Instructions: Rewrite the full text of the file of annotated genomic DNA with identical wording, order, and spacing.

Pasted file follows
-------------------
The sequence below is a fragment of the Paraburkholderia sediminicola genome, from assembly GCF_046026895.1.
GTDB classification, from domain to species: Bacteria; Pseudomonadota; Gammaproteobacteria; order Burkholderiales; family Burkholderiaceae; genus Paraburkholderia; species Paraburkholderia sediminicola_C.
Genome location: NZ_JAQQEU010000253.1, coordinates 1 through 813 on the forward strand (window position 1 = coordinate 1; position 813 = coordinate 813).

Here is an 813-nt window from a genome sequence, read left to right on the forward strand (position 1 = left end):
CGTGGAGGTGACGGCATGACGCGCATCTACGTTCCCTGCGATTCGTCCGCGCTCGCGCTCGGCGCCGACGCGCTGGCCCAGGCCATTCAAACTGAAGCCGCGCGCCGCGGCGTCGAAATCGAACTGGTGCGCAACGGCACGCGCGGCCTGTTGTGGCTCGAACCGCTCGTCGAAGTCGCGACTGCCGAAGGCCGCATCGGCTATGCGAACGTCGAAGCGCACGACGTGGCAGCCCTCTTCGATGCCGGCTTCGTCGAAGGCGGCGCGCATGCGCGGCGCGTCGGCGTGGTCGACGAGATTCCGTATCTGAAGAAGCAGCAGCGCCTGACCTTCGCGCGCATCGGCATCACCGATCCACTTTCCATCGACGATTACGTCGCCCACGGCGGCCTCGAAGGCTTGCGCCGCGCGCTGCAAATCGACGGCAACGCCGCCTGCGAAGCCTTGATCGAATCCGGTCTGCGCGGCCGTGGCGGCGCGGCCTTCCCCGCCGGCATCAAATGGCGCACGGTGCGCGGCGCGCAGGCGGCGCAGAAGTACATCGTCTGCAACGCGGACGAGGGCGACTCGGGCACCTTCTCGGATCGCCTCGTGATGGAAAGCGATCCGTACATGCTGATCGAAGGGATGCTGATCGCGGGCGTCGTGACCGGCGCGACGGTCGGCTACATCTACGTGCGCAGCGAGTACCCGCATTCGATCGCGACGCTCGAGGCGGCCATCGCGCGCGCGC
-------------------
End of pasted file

The sequence below is a fragment of the Paraburkholderia sediminicola genome, from assembly GCF_046026895.1.
GTDB classification, from domain to species: Bacteria; Pseudomonadota; Gammaproteobacteria; order Burkholderiales; family Burkholderiaceae; genus Paraburkholderia; species Paraburkholderia sediminicola_C.
Genome location: NZ_JAQQEU010000253.1, coordinates 1 through 813 on the forward strand (window position 1 = coordinate 1; position 813 = coordinate 813).

Here is an 813-nt window from a genome sequence, read left to right on the forward strand (position 1 = left end):
CGTGGAGGTGACGGCATGACGCGCATCTACGTTCCCTGCGATTCGTCCGCGCTCGCGCTCGGCGCCGACGCGCTGGCCCAGGCCATTCAAACTGAAGCCGCGCGCCGCGGCGTCGAAATCGAACTGGTGCGCAACGGCACGCGCGGCCTGTTGTGGCTCGAACCGCTCGTCGAAGTCGCGACTGCCGAAGGCCGCATCGGCTATGCGAACGTCGAAGCGCACGACGTGGCAGCCCTCTTCGATGCCGGCTTCGTCGAAGGCGGCGCGCATGCGCGGCGCGTCGGCGTGGTCGACGAGATTCCGTATCTGAAGAAGCAGCAGCGCCTGACCTTCGCGCGCATCGGCATCACCGATCCACTTTCCATCGACGATTACGTCGCCCACGGCGGCCTCGAAGGCTTGCGCCGCGCGCTGCAAATCGACGGCAACGCCGCCTGCGAAGCCTTGATCGAATCCGGTCTGCGCGGCCGTGGCGGCGCGGCCTTCCCCGCCGGCATCAAATGGCGCACGGTGCGCGGCGCGCAGGCGGCGCAGAAGTACATCGTCTGCAACGCGGACGAGGGCGACTCGGGCACCTTCTCGGATCGCCTCGTGATGGAAAGCGATCCGTACATGCTGATCGAAGGGATGCTGATCGCGGGCGTCGTGACCGGCGCGACGGTCGGCTACATCTACGTGCGCAGCGAGTACCCGCATTCGATCGCGACGCTCGAGGCGGCCATCGCGCGCGCGC